Saturday, August 16, 2014

Thank you Mo'Ne Davis, or why not every girl wants to be a princess and that's okay.

My daughter, Moira is not a princess.

She is not into pink. 
She does not like dresses. 
She prefers sports, jerseys, and cleats to ballet, tutus and party shoes. 

She is a sporty girl. 

When I ask her what that means, she describes herself as "a girl that likes sports, you know, mommy? I like to play soccer and softball and wear my hat backwards. Oh, and I like to wear my comfy shorts. I like nike."

If I inquire about dresses, the response has been conditioned: 
"Only on Sundays, the first day of school, and when you make me."

I believe that her definition of a sporty girl is not that different than most young boys and girls.

However when I google sporty girls - this is what comes up:

Somewhere things have gotten all mixed up. 

I'm not seeing any comfy shorts, or hats backwards. I also find it incredibly improbable that the girl in the string bikini exposing portions of her breast could play a game of soccer or basketball in that attire. 

 How has the definition of sporty girl diverged so much between my 6 year old and google?

I don't get it and neither should you.

This is a sporty girl

This is a sporty girl. 

This is a sporty girl.

This is a sporty girl. 


Last night, my Mo watched this Mo pitch to a bunch a boys in the middle of central Pennsylvania.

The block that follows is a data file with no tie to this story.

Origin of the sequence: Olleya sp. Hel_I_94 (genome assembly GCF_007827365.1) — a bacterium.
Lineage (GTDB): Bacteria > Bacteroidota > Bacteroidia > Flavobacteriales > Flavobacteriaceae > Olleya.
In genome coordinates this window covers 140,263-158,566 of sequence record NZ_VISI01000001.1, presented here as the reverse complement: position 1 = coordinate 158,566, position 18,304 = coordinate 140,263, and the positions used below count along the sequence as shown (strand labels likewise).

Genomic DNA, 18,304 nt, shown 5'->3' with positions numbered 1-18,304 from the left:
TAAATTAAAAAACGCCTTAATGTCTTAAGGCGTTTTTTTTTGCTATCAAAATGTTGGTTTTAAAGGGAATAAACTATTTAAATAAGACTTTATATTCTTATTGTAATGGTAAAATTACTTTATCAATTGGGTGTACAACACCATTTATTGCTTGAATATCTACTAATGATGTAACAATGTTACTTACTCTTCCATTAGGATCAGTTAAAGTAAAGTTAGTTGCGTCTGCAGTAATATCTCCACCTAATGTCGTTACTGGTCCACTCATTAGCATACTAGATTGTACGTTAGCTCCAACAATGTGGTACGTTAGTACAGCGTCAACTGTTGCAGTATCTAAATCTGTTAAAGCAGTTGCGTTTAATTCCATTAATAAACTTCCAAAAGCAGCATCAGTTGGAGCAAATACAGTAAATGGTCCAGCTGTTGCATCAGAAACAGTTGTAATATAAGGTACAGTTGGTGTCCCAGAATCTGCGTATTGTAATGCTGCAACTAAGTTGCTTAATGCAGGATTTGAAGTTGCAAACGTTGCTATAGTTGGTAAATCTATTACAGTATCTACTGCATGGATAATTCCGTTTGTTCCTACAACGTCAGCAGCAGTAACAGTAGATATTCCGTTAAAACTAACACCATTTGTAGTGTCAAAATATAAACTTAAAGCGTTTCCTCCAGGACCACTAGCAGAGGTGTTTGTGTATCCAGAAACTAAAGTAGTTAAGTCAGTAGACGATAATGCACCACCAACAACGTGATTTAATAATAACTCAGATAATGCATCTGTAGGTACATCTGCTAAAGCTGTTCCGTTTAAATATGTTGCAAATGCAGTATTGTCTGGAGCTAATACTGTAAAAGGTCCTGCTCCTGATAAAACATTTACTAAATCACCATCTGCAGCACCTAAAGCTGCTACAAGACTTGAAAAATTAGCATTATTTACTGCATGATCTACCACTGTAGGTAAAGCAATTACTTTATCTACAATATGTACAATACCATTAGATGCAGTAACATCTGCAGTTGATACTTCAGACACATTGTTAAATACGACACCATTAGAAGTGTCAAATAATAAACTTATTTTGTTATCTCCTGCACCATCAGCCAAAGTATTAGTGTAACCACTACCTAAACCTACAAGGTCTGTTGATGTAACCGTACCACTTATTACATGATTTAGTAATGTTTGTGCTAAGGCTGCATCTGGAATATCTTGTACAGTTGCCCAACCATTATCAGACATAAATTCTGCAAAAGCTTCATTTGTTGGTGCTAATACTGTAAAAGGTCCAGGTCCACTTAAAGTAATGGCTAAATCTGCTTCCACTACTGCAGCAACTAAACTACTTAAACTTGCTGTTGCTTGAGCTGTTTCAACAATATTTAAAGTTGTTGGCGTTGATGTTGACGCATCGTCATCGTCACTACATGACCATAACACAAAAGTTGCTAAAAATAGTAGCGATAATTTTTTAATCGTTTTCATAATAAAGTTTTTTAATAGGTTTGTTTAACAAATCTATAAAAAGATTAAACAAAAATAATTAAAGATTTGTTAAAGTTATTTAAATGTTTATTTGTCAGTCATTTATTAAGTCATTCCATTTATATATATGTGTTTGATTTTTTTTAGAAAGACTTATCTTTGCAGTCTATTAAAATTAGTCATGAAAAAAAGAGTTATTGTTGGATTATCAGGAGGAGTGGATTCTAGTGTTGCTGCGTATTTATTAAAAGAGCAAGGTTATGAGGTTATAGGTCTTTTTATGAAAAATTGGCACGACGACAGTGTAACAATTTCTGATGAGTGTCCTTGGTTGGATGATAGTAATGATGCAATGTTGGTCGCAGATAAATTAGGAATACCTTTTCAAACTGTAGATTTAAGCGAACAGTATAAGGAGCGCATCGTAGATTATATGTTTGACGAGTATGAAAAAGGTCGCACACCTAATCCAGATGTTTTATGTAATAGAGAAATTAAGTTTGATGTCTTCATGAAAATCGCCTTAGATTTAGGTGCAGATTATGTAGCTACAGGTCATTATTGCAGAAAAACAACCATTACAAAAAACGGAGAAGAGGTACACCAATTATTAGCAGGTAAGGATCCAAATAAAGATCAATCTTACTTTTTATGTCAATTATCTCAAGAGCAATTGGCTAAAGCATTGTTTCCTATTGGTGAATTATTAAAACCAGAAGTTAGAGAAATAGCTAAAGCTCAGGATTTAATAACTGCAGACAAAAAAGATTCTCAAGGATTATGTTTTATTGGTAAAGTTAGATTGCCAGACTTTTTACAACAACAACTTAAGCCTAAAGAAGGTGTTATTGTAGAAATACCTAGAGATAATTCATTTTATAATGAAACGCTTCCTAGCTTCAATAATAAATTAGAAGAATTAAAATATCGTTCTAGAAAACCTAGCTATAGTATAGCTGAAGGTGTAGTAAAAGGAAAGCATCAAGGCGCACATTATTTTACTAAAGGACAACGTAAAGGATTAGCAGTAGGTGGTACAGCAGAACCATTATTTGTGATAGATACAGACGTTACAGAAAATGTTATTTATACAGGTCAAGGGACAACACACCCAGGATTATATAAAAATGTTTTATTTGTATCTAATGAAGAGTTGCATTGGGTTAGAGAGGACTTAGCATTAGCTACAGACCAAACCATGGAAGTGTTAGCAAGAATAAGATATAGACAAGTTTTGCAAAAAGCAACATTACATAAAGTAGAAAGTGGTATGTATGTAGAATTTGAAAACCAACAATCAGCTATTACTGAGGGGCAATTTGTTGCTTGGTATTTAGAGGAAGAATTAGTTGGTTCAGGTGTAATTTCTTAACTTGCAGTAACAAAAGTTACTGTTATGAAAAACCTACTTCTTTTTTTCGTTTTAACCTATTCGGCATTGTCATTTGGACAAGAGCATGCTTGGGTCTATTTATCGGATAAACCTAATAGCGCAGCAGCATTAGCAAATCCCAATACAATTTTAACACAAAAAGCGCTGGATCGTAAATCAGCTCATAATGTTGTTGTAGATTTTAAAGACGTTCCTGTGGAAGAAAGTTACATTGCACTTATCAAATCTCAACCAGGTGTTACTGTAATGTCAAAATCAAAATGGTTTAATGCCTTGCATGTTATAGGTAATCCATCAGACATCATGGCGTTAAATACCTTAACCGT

Doesn't sound like a big deal until it is taken into a account that this Mo, Mo'ne Davis wasn't just tossing a ball to a few friends. This  was the Little League World Series televised on ESPN. As she blanked the team from Tennessee in her first appearance of the tournament, I could see on my child's face admiration. She found another sporty girl like her.

Thank you Mo'Ne. Thank you Abby and Serena and Missy. 

Thank you to all those strong females practicing and playing, giving my strong sporty girl the images she needs. 

While I would like to think google has it wrong, I cannot negate cybermetrics. I can only hope as more and more young girls pick up a bat, ball, or throw on cleats, our communities perception of sporty girl will change. 

Because this is a sporty girl too and she deserves a community that sees her the way she described. 

"Like Mo'Ne mom, strong and beating the boys." 
on the pitch, the field, or the pool. 

Thank you Mo'Ne from my Mo and her Mama. 

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